So. One fantasy Western reminded me of the fantastickest Western of them all.
After all these years I finished Garth Ennis and Steve Dillon’s “Preacher.”
And it was great. And I’m sad.
The dissolution of friendships is one of the saddest topics available to the writer. Death happens quick and inevitably; when passion ends, we nod with the wisdom that “everything that goes up, must come down.” But friendship is supposed to be a steady stream; it does dry out, we acknowledge that, but it does so slowly, in undramatic manners.
Not the friendship between Jesse Custer, Tulip O’Hare and Cassidy in “Preacher.”
That one ended with Jesse plummeting from an airplane and half of Monument Valley exploding- a nuclear explosion from which the series took (literally) years to recover.
“Preacher”‘s final sections ( “Salvation,” “All Hell’s A-Comin'” and “Alamo”) begin with the bombing of John Ford’s favorite locale, which is fitting: Western cliches are examined and exploded in the detour that Jesse takes to the too-appropriately named town of Salvation, TX. This is where I abandoned “Preacher” years ago, feeling that Ennis had forgotten the initial thrust of the comic, (and the central interplay between Jesse, Tulip and Cassidy) for what felt like an idle vacation. Jesse had been on a purpose-driven quest to face a retreating God… why would he drop it all to dilly-dally on a small town?
It felt like Ennis and Dillon were stalling, playing for time. A reader, even one frustrated by the detour, could sympathize: the premise of “Preacher” demanded a conclusion of such Miltonian epicness, who could blame Ennis if he didn’t have the cojones to write it?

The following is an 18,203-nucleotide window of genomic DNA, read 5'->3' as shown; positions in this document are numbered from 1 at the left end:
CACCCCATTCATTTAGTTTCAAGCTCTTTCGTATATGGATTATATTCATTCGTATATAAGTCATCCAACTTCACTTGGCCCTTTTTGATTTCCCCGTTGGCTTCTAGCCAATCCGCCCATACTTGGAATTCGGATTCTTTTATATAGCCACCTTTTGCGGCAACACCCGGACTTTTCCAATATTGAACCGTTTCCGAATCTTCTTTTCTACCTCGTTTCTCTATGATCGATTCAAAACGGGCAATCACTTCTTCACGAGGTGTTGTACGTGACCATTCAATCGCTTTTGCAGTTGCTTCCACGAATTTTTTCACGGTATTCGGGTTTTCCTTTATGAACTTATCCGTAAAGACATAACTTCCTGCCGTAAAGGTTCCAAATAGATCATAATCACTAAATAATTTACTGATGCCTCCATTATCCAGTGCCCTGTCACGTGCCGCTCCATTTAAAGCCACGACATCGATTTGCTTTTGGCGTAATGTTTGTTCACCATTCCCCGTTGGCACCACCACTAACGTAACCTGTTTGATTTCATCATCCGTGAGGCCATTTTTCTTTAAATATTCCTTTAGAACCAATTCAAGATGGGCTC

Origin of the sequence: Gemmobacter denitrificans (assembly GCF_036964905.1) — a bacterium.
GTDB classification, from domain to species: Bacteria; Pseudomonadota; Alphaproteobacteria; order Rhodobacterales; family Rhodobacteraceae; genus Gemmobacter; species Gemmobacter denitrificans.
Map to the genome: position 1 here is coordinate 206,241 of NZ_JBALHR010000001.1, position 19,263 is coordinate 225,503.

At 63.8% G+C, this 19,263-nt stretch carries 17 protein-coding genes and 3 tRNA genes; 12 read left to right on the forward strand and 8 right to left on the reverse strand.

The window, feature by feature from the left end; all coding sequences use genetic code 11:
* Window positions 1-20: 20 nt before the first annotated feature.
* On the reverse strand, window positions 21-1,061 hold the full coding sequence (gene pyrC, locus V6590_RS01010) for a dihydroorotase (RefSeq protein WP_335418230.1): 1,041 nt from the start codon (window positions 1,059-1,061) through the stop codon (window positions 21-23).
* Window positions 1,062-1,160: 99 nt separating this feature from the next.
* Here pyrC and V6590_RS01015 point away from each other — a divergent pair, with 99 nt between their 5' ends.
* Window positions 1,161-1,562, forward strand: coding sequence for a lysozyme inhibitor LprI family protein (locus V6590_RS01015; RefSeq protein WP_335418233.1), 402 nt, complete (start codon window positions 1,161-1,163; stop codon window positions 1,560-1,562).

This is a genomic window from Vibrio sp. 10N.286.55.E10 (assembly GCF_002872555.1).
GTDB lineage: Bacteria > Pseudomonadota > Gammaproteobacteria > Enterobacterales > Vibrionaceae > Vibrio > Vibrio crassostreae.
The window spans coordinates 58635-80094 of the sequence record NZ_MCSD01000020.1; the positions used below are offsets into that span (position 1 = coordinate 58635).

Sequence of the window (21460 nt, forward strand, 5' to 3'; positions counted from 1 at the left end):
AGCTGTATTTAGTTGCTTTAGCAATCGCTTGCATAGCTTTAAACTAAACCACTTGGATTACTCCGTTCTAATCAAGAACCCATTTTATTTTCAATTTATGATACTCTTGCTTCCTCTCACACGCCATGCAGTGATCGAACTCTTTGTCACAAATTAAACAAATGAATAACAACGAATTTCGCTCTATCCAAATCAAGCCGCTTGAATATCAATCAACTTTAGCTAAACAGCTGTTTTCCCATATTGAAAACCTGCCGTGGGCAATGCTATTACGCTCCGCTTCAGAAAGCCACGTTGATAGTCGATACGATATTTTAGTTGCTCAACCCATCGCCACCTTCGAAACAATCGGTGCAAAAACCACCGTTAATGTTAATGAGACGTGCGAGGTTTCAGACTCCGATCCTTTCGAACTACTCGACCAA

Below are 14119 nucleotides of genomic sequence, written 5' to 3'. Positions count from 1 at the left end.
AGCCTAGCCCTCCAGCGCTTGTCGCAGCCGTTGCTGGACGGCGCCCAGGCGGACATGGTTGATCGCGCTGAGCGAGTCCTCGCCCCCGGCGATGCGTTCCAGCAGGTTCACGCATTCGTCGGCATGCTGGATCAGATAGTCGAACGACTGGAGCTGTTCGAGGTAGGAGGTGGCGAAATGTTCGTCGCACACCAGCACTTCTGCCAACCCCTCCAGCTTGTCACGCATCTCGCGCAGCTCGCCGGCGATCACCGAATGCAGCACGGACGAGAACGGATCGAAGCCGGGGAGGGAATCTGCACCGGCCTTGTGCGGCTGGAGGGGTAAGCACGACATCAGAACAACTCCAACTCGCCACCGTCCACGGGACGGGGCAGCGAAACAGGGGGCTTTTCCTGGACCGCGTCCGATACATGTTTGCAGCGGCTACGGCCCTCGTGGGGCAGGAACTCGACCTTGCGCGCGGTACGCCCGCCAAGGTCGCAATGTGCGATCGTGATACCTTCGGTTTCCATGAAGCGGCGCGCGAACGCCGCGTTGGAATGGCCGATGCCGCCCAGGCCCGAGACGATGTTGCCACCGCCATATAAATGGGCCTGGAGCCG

Returning to it almost 15 years later, armed with the mature gift of patience, I see how psychologically necessary that time in Salvation, TX is. I see how only the passage of time could convince me when the friendship between Cassidy and Jesse turns sour. A lesser writer would have taken them from buds to enemies with one shock revelation, one all-out bar fight… and would have make the characters less worthy of our respect. We wouldn’t have CARED about their friendship dying, because a friendship that breaks with one quarrel was never worthy of the name.
Instead, Ennis scatters his characters and let time erode them- and rebuild them.
Jesse needed time away from the main story-line to earn his salvation; Tulip needed months of addiction and self-pity to get fed up; Cassidy needed months of dragging Tulip down to provoke our disdain- because only once he had our disdain could we, perhaps, forgive him.
“Preacher” needed time away from looking for God to find what it always was REALLY trying to find: America.
(And of course, Arseface needed time away from rock and roll stardom to learn that sometimes, all an arsefaced boy needs is a one-eyed girl and love.)
RATING : MASTERPIECE!!!
“Now the Preachin’ is over… and the Lesson’s begun.” – Willie Nelson, “Time of the Preacher”